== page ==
—It has become widely acknowledged that potent combination drug therapy of patients infected with Human Immunodeficiency Virus can significantly prolong life, but exerts detrimental effect on a patient’s quality of life. Lymph nodes and lymphatic tissue are busy sites of immunological activity. Germs are brought there by the cells of the immune system to be broken down and analyzed. However, clinics commonly used blood tests for viral load therein to assess the effect of drug therapy. We are therefore of the opinion that most cellular automata models in the past that only considered viral proliferation in the lymph node cannot give a sufficiently accurate picture of the dynamics of HIV infection, especially when the impact of treatments that combine both drugs and plasma apheresis are in question. We thus present a two-compartment cellular automata (CA) model, which simulates the dynamics of HIV infection in both the lymph node and blood compartments when drugs and plasma apheresis are applied simultaneously. It is found that the combined usage of these two types of therapy yields more favorable outcome than the sole use of plasma apheresis.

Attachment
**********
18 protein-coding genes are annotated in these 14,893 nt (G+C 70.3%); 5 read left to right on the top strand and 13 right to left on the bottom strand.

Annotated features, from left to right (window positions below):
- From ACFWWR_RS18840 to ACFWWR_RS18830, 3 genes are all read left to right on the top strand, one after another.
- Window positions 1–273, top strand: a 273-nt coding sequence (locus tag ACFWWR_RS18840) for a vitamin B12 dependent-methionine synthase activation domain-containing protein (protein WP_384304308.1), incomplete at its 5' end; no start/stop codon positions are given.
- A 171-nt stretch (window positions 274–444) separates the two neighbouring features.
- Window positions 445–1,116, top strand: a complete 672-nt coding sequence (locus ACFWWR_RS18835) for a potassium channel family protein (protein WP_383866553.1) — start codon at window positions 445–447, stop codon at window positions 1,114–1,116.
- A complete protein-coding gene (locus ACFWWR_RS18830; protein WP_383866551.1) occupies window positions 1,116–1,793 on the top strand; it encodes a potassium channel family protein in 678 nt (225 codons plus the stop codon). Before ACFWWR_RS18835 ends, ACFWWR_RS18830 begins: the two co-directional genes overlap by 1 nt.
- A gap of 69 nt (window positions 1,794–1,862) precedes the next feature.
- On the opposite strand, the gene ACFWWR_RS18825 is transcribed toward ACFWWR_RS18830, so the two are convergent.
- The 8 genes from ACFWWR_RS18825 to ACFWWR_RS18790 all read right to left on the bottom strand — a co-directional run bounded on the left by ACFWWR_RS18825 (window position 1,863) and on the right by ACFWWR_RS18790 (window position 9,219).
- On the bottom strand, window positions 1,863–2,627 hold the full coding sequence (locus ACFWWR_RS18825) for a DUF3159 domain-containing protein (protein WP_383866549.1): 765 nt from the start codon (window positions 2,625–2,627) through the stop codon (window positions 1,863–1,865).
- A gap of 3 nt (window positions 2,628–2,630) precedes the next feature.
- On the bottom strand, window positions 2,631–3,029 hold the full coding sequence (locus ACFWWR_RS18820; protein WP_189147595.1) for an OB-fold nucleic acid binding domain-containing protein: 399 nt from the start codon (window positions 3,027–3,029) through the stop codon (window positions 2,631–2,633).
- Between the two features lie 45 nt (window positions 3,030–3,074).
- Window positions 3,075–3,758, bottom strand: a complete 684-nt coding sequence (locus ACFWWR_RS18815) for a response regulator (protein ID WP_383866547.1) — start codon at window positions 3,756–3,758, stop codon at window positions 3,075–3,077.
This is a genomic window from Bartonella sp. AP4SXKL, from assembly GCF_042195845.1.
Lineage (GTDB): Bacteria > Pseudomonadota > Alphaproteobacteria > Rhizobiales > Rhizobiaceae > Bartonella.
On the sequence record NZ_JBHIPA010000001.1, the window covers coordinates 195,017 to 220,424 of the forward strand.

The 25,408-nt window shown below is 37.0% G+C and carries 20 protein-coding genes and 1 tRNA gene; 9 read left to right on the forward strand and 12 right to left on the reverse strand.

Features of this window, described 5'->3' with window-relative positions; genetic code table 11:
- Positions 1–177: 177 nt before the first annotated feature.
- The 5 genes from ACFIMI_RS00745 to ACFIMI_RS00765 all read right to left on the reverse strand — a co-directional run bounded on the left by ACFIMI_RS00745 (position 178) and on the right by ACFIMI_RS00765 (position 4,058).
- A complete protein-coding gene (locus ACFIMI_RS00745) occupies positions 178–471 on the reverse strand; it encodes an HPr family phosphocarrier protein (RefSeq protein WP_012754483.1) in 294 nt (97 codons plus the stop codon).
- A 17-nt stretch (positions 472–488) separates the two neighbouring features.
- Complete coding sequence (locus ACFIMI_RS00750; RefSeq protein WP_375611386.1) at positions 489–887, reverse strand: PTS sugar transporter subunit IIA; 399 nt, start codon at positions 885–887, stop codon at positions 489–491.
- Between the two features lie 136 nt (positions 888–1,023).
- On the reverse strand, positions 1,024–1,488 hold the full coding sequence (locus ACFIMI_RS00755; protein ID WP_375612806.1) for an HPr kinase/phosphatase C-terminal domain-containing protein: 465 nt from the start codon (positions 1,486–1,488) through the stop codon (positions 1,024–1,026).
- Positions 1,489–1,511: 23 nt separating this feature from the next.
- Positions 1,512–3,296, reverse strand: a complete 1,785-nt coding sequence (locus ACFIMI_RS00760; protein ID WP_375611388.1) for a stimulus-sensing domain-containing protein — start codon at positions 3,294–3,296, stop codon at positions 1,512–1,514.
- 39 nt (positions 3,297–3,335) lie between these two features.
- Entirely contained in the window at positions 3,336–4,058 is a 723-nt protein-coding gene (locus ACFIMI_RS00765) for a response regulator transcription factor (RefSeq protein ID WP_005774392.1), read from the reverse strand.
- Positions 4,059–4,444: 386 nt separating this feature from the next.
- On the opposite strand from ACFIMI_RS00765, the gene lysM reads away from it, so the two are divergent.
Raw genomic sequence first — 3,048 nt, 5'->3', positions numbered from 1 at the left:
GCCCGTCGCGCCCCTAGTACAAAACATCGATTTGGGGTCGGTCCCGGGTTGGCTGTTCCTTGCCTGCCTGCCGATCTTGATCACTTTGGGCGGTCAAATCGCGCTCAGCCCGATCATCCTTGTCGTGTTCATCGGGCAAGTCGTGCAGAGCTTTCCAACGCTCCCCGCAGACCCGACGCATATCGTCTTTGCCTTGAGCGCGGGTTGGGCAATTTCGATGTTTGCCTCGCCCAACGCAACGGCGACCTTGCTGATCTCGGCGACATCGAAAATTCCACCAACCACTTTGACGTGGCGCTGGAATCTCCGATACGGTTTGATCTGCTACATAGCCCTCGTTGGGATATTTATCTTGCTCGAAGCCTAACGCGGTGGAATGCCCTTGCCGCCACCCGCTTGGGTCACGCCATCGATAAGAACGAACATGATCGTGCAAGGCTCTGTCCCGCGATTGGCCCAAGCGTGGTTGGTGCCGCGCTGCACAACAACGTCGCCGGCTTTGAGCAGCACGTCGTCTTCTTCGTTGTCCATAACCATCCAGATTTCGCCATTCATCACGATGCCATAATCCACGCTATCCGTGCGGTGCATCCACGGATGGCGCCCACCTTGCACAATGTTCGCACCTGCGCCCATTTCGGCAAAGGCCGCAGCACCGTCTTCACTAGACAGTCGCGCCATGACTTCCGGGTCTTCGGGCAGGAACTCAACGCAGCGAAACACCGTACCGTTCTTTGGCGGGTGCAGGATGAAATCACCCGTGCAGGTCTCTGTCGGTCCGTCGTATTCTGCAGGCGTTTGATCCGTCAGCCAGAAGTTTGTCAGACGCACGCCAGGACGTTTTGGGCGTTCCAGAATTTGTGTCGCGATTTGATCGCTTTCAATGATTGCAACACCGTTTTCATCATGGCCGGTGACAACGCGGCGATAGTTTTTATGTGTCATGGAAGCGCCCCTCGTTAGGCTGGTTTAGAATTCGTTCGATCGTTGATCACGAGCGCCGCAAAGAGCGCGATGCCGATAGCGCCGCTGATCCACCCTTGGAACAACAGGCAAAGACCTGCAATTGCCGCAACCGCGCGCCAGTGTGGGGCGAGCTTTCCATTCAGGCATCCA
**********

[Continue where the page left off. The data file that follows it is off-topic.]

—Cellular automata, HIV, HAART, plasma apheresis.
Sompop Moonchai is with the Department of Mathematics, Chiang Mai University, Chiang Mai, Thailand (e-mail: email@example.com).
Yongwimon Lenbury is with the Department of Mathematics, Faculty of Science, Mahidol University, Rama 6 Rd., Bangkok 10400, Thailand, and the Centre of Excellence in Mathematics, PERDO, CHE, Thailand (e-mail: firstname.lastname@example.org).
Cite:Sompop Moonchai and Yongwimon Lenbury, "Investigating Combined Drug and Plasma Apheresis Therapy of HIV Infection by Double Compartment Cellular Automata Simulation," International Journal of Computer Theory and Engineering vol. 8, no. 3, pp. 190-197, 2016.